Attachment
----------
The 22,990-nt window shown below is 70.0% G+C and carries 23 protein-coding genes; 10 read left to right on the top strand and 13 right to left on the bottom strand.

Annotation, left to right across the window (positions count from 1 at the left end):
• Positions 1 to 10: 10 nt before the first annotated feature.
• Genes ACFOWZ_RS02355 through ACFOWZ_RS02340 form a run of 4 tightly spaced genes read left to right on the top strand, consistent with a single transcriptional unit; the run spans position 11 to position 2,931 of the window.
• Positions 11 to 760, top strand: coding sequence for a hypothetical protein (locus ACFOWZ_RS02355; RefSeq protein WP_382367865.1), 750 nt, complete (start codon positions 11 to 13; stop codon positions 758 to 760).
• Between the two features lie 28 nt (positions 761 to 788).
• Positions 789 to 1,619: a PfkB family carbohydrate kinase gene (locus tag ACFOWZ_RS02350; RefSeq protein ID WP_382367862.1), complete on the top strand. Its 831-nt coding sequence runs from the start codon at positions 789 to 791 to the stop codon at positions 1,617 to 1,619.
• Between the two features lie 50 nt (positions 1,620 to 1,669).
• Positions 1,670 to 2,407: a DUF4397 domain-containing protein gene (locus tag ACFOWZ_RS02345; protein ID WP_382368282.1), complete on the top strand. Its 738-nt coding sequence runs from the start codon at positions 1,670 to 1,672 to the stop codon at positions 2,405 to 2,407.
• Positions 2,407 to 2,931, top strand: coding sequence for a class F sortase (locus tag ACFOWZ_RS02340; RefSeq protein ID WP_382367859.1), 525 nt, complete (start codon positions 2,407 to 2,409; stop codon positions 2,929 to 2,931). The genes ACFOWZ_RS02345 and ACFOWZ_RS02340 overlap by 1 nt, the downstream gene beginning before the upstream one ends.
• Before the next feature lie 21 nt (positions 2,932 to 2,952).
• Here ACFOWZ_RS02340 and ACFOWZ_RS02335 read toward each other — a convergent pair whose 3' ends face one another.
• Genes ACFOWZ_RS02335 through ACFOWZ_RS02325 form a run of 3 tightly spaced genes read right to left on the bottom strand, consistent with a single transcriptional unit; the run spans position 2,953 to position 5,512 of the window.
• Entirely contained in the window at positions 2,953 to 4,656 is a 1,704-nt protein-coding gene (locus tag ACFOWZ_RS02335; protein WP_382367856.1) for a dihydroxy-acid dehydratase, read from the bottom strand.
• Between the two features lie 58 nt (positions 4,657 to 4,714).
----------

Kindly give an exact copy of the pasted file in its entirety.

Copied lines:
The 22,990-nt window shown below is 70.0% G+C and carries 23 protein-coding genes; 10 read left to right on the top strand and 13 right to left on the bottom strand.

Annotation, left to right across the window (positions count from 1 at the left end):
• Positions 1 to 10: 10 nt before the first annotated feature.
• Genes ACFOWZ_RS02355 through ACFOWZ_RS02340 form a run of 4 tightly spaced genes read left to right on the top strand, consistent with a single transcriptional unit; the run spans position 11 to position 2,931 of the window.
• Positions 11 to 760, top strand: coding sequence for a hypothetical protein (locus ACFOWZ_RS02355; RefSeq protein WP_382367865.1), 750 nt, complete (start codon positions 11 to 13; stop codon positions 758 to 760).
• Between the two features lie 28 nt (positions 761 to 788).
• Positions 789 to 1,619: a PfkB family carbohydrate kinase gene (locus tag ACFOWZ_RS02350; RefSeq protein ID WP_382367862.1), complete on the top strand. Its 831-nt coding sequence runs from the start codon at positions 789 to 791 to the stop codon at positions 1,617 to 1,619.
• Between the two features lie 50 nt (positions 1,620 to 1,669).
• Positions 1,670 to 2,407: a DUF4397 domain-containing protein gene (locus tag ACFOWZ_RS02345; protein ID WP_382368282.1), complete on the top strand. Its 738-nt coding sequence runs from the start codon at positions 1,670 to 1,672 to the stop codon at positions 2,405 to 2,407.
• Positions 2,407 to 2,931, top strand: coding sequence for a class F sortase (locus tag ACFOWZ_RS02340; RefSeq protein ID WP_382367859.1), 525 nt, complete (start codon positions 2,407 to 2,409; stop codon positions 2,929 to 2,931). The genes ACFOWZ_RS02345 and ACFOWZ_RS02340 overlap by 1 nt, the downstream gene beginning before the upstream one ends.
• Before the next feature lie 21 nt (positions 2,932 to 2,952).
• Here ACFOWZ_RS02340 and ACFOWZ_RS02335 read toward each other — a convergent pair whose 3' ends face one another.
• Genes ACFOWZ_RS02335 through ACFOWZ_RS02325 form a run of 3 tightly spaced genes read right to left on the bottom strand, consistent with a single transcriptional unit; the run spans position 2,953 to position 5,512 of the window.
• Entirely contained in the window at positions 2,953 to 4,656 is a 1,704-nt protein-coding gene (locus tag ACFOWZ_RS02335; protein WP_382367856.1) for a dihydroxy-acid dehydratase, read from the bottom strand.
• Between the two features lie 58 nt (positions 4,657 to 4,714).